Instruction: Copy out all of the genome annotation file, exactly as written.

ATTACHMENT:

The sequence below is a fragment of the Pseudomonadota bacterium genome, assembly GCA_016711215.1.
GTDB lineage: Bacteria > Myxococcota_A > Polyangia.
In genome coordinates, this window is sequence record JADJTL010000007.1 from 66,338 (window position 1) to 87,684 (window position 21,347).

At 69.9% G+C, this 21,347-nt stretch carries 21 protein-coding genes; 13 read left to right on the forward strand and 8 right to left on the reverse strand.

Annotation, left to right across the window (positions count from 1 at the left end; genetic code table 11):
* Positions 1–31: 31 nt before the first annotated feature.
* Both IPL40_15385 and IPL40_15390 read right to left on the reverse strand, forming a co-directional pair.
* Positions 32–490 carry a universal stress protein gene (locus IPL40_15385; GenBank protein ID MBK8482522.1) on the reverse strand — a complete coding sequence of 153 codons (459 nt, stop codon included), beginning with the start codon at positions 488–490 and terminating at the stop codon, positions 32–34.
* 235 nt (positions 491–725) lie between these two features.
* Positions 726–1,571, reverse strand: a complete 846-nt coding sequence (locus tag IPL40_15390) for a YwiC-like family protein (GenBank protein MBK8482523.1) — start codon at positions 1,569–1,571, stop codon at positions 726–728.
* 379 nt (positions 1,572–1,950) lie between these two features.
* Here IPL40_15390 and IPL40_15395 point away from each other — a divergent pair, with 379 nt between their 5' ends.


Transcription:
The sequence below is a fragment of the Pseudomonadota bacterium genome, assembly GCA_016711215.1.
GTDB lineage: Bacteria > Myxococcota_A > Polyangia.
In genome coordinates, this window is sequence record JADJTL010000007.1 from 66,338 (window position 1) to 87,684 (window position 21,347).

At 69.9% G+C, this 21,347-nt stretch carries 21 protein-coding genes; 13 read left to right on the forward strand and 8 right to left on the reverse strand.

Annotation, left to right across the window (positions count from 1 at the left end; genetic code table 11):
* Positions 1–31: 31 nt before the first annotated feature.
* Both IPL40_15385 and IPL40_15390 read right to left on the reverse strand, forming a co-directional pair.
* Positions 32–490 carry a universal stress protein gene (locus IPL40_15385; GenBank protein ID MBK8482522.1) on the reverse strand — a complete coding sequence of 153 codons (459 nt, stop codon included), beginning with the start codon at positions 488–490 and terminating at the stop codon, positions 32–34.
* 235 nt (positions 491–725) lie between these two features.
* Positions 726–1,571, reverse strand: a complete 846-nt coding sequence (locus tag IPL40_15390) for a YwiC-like family protein (GenBank protein MBK8482523.1) — start codon at positions 1,569–1,571, stop codon at positions 726–728.
* 379 nt (positions 1,572–1,950) lie between these two features.
* Here IPL40_15390 and IPL40_15395 point away from each other — a divergent pair, with 379 nt between their 5' ends.